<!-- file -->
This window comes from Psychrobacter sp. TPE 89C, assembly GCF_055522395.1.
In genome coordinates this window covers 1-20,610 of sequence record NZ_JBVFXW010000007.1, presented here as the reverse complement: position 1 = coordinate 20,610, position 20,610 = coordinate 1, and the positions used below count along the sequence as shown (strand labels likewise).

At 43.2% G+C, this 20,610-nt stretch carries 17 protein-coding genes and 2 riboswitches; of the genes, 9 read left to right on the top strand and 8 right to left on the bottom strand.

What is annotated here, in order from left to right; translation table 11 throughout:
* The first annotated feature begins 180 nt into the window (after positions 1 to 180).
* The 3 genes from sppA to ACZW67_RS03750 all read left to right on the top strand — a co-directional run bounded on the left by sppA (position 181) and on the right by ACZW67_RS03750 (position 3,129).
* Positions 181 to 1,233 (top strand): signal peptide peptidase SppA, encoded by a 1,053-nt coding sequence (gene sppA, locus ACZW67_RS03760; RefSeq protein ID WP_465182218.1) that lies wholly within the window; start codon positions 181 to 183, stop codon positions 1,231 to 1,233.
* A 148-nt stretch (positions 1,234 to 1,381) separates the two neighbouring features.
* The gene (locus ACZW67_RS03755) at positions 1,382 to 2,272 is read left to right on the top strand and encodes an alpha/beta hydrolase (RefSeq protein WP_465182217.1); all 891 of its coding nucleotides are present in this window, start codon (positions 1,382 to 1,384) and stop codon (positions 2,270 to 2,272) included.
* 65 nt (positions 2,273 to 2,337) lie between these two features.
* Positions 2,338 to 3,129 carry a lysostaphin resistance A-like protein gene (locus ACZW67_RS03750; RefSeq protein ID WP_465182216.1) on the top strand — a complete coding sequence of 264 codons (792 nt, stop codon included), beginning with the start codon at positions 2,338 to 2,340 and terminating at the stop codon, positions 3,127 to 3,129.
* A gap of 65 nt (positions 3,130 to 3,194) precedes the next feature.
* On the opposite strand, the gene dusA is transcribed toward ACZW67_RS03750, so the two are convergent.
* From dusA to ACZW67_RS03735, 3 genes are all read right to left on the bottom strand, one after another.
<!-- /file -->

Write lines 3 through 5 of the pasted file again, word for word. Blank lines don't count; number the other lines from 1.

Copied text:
At 43.2% G+C, this 20,610-nt stretch carries 17 protein-coding genes and 2 riboswitches; of the genes, 9 read left to right on the top strand and 8 right to left on the bottom strand.

What is annotated here, in order from left to right; translation table 11 throughout:
* The first annotated feature begins 180 nt into the window (after positions 1 to 180).